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Five Ways to Run Analytics on MongoDB – Their Pros and Cons

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MongoDB is a top database choice for application development. Developers choose this database because of its flexible data model and its inherent scalability as a NoSQL database. These features enable development teams to iterate and pivot quickly and efficiently.

MongoDB wasn’t originally developed with an eye on high performance for analytics. Yet, analytics is now a vital part of modern data applications. Developers have formed ingenious solutions for real-time analytical queries on data stored in MongoDB, using in-house solutions or third-party products.

Let’s explore five ways to run MongoDB analytics, along with the pros and cons of each method.

1 – Query MongoDB Directly

The first and most direct approach is to run your analytical queries directly against MongoDB. This option requires no extra tooling, so you can develop both operational and analytical applications directly on MongoDB.

There are many reasons this isn’t most developers’ favored approach, though.

First, depending on the size and nature of your queries, you may have to spin up replicas to avoid the required computations interfering with your application’s workload. This can be a costly and technically challenging approach, requiring effort to configure and maintain.There is also a possibility the data queried from replicas isn’t the latest due to replication lags.

Second, you’ll likely spend additional time adding and tuning your MongoDB indexes to make your analytics queries more efficient. And even if you put in the effort to define indexes on your collection, they will only be effective for known query patterns.

Third, there are no relational joins available in MongoDB. This means that enriching your queries with data from multiple collections can be both time consuming and unwieldy. Options for joining data in MongoDB include denormalization or use of the $lookup operator, but both are less flexible and powerful than a relational join.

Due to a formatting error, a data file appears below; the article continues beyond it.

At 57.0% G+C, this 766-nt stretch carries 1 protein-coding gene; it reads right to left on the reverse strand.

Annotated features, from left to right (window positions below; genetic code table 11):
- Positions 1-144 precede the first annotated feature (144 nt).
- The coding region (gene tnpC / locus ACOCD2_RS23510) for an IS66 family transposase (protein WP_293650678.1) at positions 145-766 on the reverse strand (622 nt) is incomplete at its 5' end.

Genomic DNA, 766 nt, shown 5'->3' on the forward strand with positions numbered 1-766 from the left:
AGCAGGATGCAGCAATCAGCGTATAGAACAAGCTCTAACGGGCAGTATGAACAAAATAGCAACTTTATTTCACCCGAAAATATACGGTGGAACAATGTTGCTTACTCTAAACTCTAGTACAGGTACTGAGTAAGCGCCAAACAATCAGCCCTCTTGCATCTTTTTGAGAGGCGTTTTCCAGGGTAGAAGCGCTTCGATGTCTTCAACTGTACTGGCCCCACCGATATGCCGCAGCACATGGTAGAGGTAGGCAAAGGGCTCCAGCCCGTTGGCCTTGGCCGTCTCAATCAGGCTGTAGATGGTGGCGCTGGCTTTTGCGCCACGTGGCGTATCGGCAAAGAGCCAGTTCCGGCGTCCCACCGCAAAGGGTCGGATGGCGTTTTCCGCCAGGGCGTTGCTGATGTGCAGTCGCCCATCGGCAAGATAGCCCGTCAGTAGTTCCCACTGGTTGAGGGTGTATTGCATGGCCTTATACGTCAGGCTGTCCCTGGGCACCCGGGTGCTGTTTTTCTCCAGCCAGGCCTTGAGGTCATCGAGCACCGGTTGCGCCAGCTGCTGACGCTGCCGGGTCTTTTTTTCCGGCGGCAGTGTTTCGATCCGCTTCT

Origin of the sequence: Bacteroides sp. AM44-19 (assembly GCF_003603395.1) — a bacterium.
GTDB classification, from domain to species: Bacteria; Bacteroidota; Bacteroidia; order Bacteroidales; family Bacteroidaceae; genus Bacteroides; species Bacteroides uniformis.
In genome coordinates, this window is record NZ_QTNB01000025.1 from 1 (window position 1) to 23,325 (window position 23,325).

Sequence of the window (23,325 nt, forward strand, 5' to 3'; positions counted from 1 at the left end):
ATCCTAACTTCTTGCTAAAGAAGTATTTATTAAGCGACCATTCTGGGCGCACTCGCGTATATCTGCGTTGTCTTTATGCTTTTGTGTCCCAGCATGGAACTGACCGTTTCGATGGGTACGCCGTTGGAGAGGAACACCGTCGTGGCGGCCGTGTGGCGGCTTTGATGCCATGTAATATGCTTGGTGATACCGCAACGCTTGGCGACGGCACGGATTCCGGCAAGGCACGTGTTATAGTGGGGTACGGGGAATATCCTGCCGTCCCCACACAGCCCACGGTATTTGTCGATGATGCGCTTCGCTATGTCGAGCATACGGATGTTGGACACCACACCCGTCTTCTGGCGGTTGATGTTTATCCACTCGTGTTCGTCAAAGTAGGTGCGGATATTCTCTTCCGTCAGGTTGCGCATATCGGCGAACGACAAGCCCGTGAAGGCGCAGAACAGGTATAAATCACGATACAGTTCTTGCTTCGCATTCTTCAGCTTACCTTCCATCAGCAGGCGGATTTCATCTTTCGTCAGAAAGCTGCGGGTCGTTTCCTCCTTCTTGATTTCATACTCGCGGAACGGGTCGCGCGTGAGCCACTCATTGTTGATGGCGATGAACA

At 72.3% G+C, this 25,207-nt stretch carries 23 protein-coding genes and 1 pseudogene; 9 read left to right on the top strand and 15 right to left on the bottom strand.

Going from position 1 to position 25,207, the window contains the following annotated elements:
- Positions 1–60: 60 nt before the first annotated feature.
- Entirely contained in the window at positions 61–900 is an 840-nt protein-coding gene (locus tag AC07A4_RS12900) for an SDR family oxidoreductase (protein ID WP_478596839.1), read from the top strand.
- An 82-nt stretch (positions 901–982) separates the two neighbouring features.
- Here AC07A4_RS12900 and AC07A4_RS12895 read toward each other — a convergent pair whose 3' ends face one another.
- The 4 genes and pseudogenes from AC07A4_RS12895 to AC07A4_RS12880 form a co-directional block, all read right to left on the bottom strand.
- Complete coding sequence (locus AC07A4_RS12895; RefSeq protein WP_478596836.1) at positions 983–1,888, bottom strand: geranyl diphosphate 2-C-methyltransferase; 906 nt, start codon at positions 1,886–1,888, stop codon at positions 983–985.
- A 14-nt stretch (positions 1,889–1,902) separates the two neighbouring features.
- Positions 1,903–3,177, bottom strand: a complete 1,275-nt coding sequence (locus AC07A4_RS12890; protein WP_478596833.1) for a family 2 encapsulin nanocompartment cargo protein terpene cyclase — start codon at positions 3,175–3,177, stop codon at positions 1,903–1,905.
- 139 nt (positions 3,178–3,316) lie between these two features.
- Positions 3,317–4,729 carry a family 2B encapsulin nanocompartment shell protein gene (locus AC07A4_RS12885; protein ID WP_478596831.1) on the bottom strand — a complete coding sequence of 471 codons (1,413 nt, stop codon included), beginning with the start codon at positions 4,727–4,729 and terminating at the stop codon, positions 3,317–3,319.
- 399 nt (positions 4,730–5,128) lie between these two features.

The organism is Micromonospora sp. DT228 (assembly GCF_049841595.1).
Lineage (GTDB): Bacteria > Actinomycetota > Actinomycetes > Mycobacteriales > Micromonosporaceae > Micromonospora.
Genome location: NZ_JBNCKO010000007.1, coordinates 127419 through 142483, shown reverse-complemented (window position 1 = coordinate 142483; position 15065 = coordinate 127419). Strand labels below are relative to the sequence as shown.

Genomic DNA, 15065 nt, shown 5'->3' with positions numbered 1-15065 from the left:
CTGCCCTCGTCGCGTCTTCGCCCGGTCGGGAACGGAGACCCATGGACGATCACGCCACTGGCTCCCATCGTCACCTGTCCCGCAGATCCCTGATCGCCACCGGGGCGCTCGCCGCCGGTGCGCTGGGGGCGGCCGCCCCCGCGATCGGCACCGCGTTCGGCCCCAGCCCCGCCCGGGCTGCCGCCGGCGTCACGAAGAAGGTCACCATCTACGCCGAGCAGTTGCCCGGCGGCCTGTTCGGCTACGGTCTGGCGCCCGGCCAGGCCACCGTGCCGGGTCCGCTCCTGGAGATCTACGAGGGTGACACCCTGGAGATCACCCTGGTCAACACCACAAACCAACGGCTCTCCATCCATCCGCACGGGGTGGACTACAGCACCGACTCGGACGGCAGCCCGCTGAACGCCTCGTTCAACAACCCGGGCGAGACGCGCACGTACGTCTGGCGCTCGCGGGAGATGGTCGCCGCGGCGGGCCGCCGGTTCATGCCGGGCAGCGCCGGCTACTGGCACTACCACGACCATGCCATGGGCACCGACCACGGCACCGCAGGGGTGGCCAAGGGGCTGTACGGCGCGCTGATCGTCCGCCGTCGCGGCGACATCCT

2 – Use a Data Virtualization Tool

The next approach is to use a data virtualization tool. There are quite a few of these on the market, with each trying to enable business intelligence (BI) on MongoDB. Microsoft bundles PolyBase with SQL Server, and it can use MongoDB as an external data source. Other vendors, such as Dremio and Knowi, offer data virtualization products that connect to MongoDB. Virtualizing the data with this kind of tool enables analytics without physically replicating the data.

This approach’s obvious benefit is that you don’t have to move the data, so you can generally be up and running quickly.

Data virtualization options are primarily geared toward making BI on MongoDB easier and are less suited for delivering the low latency and high concurrency many data applications require. These solutions will often push down queries to MongoDB, so you will face the same limitations of using MongoDB for analytics without strong isolation between analytical and operational workloads.

3 – Use a Data Warehouse

Next, you can replicate your data to a data warehouse. There are some big players here like Redshift from AWS, Snowflake, and Google BigQuery.

The benefit of these tools is that they’re built specifically for data analytics. They support joins and their column orientation allows you to quickly and effectively carry out aggregations. Data warehouses scale well and are well-suited to BI and advanced analytics use cases.

The downsides of data warehouses are data and query latency. The original data rarely replicates from the primary data source in real time, as data warehouses are not designed for real-time updates. The lag is typically in the tens of minutes to hours, depending on your setup. Data warehouses have a heavy reliance on scans, which increases query latency. These limitations make data warehouses less suitable options for serving real-time analytics.